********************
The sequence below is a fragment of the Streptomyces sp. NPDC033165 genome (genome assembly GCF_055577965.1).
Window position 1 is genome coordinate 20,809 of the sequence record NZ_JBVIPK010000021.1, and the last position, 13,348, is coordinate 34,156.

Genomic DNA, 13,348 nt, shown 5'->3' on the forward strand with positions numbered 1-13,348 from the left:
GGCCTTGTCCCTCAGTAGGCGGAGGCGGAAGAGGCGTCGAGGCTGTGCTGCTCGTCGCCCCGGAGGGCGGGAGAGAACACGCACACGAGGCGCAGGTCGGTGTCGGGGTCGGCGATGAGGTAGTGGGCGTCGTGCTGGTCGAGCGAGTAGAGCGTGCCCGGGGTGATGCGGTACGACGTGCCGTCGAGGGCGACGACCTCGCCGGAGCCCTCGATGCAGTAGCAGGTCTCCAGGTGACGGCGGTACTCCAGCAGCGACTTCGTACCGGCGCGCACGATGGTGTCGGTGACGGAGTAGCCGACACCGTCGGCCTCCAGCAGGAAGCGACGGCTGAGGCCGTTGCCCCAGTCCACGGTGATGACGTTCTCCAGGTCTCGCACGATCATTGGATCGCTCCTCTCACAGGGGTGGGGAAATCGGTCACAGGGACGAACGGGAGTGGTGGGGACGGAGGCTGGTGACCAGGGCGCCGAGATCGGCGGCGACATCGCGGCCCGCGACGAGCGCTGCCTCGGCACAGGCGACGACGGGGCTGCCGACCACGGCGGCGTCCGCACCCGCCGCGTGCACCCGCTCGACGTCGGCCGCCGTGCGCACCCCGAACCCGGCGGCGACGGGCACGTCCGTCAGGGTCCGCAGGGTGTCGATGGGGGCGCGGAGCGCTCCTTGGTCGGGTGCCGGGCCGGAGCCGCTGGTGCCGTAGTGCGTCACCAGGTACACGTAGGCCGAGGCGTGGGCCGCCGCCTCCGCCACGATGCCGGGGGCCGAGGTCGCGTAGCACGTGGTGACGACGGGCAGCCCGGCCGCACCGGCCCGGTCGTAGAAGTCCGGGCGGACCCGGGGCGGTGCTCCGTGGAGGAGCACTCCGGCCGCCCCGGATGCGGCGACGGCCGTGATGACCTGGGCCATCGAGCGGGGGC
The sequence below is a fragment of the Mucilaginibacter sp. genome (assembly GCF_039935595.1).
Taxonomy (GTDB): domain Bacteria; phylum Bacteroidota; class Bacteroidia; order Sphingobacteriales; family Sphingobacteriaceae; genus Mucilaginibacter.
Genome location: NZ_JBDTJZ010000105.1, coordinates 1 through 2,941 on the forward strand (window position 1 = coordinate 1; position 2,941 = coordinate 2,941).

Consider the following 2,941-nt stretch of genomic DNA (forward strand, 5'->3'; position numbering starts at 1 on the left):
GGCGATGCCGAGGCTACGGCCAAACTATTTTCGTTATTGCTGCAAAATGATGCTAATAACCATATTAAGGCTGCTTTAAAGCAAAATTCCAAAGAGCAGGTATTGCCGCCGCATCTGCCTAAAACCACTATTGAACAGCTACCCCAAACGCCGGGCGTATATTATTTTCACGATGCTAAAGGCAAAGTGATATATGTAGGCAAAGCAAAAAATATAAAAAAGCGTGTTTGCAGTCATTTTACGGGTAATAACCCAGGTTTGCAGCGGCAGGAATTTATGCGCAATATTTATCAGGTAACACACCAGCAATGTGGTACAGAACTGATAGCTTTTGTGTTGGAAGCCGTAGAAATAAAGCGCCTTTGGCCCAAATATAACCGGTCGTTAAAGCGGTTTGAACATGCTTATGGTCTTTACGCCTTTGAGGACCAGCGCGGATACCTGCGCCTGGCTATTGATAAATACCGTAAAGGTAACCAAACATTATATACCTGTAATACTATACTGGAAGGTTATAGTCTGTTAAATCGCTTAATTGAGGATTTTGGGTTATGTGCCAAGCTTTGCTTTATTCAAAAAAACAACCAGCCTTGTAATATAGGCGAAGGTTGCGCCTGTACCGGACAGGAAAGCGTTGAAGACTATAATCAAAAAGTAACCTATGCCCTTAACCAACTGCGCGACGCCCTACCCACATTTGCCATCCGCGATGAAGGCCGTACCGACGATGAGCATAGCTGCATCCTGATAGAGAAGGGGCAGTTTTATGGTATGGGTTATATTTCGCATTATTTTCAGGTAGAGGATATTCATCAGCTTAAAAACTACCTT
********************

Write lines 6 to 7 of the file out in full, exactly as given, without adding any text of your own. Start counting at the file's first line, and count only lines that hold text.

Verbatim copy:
Taxonomy (GTDB): domain Bacteria; phylum Bacteroidota; class Bacteroidia; order Sphingobacteriales; family Sphingobacteriaceae; genus Mucilaginibacter.
Genome location: NZ_JBDTJZ010000105.1, coordinates 1 through 2,941 on the forward strand (window position 1 = coordinate 1; position 2,941 = coordinate 2,941).